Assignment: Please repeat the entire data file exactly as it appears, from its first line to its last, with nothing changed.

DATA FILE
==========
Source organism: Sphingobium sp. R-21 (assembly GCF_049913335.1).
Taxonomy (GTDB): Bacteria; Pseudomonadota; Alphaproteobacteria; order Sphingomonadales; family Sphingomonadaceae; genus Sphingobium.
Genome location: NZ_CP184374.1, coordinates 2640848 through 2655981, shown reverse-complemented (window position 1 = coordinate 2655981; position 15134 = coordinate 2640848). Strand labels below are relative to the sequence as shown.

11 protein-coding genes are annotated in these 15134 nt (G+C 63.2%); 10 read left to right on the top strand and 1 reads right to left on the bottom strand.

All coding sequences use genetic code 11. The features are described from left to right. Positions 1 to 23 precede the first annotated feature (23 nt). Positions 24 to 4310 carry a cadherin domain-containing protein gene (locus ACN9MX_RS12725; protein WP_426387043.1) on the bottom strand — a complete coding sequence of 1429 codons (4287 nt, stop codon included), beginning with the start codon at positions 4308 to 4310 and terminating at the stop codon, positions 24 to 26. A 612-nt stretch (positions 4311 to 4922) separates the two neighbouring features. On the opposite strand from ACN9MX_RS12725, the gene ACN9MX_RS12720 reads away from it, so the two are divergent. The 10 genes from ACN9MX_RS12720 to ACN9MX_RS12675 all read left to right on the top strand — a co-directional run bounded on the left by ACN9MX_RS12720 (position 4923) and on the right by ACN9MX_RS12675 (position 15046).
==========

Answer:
Source organism: Sphingobium sp. R-21 (assembly GCF_049913335.1).
Taxonomy (GTDB): Bacteria; Pseudomonadota; Alphaproteobacteria; order Sphingomonadales; family Sphingomonadaceae; genus Sphingobium.
Genome location: NZ_CP184374.1, coordinates 2640848 through 2655981, shown reverse-complemented (window position 1 = coordinate 2655981; position 15134 = coordinate 2640848). Strand labels below are relative to the sequence as shown.

11 protein-coding genes are annotated in these 15134 nt (G+C 63.2%); 10 read left to right on the top strand and 1 reads right to left on the bottom strand.

All coding sequences use genetic code 11. The features are described from left to right. Positions 1 to 23 precede the first annotated feature (23 nt). Positions 24 to 4310 carry a cadherin domain-containing protein gene (locus ACN9MX_RS12725; protein WP_426387043.1) on the bottom strand — a complete coding sequence of 1429 codons (4287 nt, stop codon included), beginning with the start codon at positions 4308 to 4310 and terminating at the stop codon, positions 24 to 26. A 612-nt stretch (positions 4311 to 4922) separates the two neighbouring features. On the opposite strand from ACN9MX_RS12725, the gene ACN9MX_RS12720 reads away from it, so the two are divergent. The 10 genes from ACN9MX_RS12720 to ACN9MX_RS12675 all read left to right on the top strand — a co-directional run bounded on the left by ACN9MX_RS12720 (position 4923) and on the right by ACN9MX_RS12675 (position 15046).